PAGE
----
in The Scottish Legendary
Ideology and hagiographic narration
Eva von Contzen

connected to scriptural models and motifs.41 One reason for the overall scarcity of biblical allusions and implications may be due to the implicit programme set up by the poet, who deliberately avoids overburdening his readers with contents he deems too ecclesiastical and scholarly, and a diction too overtly Christian.42 In fact, this observation can be set in relation with the overall secularising tendencies of the compilation. As we have seen before, the Scottish Legendary begins in a strikingly secular fashion, it stays clear of overt exhortations and homiletic

in The Scottish Legendary
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Transporting Chaucer
Helen Barr

incarnational theology, the Mother of God is the Father of English poetry.20 Even more audacious perhaps is what this annunciatory scene becomes in The Miller’s Tale. Old Testament Noah’s Flood is restaged by fourteenth-century New Testament fictional characters. In a ‘legende and a lyf / Bothe of a carpenter and his wyf’ (I.3141–2), John the carpenter becomes Joseph. Alison, his wife, is the Virgin Mary. She receives a somewhat secularised version of Gabriel’s salutation to Mary, as Nicholas, the singer of ‘Angelus ad virginem’ (I.3216), grabs her by the ‘queynte’ (I.3274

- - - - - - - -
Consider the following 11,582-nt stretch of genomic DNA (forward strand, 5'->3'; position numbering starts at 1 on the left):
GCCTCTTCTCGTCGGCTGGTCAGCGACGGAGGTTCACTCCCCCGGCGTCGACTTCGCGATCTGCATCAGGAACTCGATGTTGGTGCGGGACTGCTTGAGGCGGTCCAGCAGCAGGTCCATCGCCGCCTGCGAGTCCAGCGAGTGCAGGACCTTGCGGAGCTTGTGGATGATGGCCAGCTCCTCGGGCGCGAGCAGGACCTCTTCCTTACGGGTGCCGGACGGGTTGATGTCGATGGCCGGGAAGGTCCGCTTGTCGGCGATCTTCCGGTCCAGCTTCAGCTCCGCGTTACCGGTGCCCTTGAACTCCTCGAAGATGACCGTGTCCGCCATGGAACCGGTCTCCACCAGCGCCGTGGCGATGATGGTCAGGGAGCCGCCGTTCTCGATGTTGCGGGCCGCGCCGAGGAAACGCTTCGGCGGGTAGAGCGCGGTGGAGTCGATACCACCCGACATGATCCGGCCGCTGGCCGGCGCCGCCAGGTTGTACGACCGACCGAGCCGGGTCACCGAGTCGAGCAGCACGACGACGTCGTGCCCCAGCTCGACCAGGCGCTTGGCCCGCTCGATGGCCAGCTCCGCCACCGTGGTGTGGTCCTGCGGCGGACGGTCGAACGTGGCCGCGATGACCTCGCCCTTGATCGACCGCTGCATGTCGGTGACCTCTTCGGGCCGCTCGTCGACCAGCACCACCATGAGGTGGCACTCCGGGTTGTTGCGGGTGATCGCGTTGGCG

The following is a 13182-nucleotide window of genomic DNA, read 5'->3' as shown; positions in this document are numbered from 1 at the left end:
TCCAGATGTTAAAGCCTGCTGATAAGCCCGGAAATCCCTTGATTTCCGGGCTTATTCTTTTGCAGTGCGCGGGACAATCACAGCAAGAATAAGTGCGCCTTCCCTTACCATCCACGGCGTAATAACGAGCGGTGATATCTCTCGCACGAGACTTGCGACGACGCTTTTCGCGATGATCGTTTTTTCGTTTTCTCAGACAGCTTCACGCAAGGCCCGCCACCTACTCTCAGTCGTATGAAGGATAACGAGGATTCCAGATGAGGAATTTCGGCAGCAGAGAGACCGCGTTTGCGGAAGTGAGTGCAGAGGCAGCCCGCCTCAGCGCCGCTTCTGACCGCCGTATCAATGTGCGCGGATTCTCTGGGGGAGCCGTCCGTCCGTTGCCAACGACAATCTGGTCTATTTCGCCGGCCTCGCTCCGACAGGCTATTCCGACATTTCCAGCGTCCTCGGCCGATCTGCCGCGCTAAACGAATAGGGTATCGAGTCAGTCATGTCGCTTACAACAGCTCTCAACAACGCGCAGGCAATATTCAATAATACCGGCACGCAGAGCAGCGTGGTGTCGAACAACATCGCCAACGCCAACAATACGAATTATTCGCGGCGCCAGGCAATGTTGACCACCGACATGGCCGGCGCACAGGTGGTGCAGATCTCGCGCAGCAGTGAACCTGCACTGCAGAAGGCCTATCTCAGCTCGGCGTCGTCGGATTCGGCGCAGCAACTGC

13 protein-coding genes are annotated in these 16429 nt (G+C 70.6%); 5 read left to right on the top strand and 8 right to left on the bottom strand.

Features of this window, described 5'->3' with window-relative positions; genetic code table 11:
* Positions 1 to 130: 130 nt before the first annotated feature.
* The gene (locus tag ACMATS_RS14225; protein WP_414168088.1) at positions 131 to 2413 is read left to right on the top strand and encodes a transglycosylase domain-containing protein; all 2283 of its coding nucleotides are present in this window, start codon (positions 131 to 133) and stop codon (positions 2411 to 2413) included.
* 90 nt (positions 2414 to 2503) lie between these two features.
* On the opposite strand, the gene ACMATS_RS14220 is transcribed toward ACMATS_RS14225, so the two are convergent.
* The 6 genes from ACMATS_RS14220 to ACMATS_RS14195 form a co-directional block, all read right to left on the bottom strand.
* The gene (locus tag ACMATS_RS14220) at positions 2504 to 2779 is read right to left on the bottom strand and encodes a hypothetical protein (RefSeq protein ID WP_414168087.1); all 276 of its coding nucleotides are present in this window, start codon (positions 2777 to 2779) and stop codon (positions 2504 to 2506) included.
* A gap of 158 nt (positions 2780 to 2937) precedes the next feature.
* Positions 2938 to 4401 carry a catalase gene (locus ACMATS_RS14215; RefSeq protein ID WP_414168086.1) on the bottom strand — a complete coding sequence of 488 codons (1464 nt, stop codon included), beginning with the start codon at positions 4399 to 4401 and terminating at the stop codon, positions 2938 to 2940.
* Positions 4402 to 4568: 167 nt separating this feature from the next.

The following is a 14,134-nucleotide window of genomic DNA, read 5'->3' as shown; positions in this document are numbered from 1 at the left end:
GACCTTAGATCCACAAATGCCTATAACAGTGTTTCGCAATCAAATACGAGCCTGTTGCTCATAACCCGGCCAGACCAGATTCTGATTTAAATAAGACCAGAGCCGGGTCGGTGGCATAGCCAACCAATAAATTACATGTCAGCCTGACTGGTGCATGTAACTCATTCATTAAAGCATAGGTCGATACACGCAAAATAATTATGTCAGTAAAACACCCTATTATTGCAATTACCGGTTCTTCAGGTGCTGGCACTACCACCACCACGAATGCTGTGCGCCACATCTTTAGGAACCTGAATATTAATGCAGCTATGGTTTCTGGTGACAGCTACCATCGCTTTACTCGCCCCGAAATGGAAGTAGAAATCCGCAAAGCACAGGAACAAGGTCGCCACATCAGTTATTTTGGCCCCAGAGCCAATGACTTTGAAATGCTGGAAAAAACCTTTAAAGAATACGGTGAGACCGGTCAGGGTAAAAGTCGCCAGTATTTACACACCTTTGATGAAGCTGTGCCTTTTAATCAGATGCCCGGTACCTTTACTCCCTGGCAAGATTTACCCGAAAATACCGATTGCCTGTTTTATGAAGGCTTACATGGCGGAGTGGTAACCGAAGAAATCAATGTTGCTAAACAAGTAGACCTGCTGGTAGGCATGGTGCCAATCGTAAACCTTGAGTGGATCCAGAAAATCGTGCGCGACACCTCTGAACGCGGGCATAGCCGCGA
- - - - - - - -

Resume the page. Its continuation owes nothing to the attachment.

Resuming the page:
in Transporting Chaucer
Elizabeth A. R. Brown

secularisation to the fourteenth-century French state suggest that the distinction between lay and ecclesiastical – or secular and clerical – which I discussed at the beginning of this essay should also be discarded? Unlike other words that historians employ to describe the medieval past, all the terms that are used to designate the two sides of the divide have good medieval roots, and were used long ago to denote meaningful entities. ‘Secular’, ‘temporal’ and ‘profane’ are anchored in this world, whereas ‘spiritual’ and ‘sacred’ are linked to the au-delà , the realm beyond

in Law, laity and solidarities
The legend and its early modern reworkings
Ladan Niayesh

Paradise through his seeking out the source of the Nile. 39 In other romances, a now secularised figure of Prester John tends increasingly to be referred to as just one more oriental tyrant to be defeated. This is how he appears, along with his unruly daughter (the aptly named ‘Anglitora’, since she chooses to elope with an English knight) in the anonymous Tom a Lincoln with

in A knight’s legacy
Paul Whitfield White

quo or ideologically resistant to religious principles – Protestant as well as Catholic. 3 Moreover, as the Elizabethan period progressed, a traditional amateur religious theatre based largely in England's provinces gradually gave way to, or evolved into, a fully secularised one based in the commercial playhouses of London and celebrated in the plays of Marlowe and Shakespeare. This chapter challenges that simplistic critical narrative. Secondly, the staging of ‘Samson’ in London's first amphitheatre challenges

in Enacting the Bible in medieval and early modern drama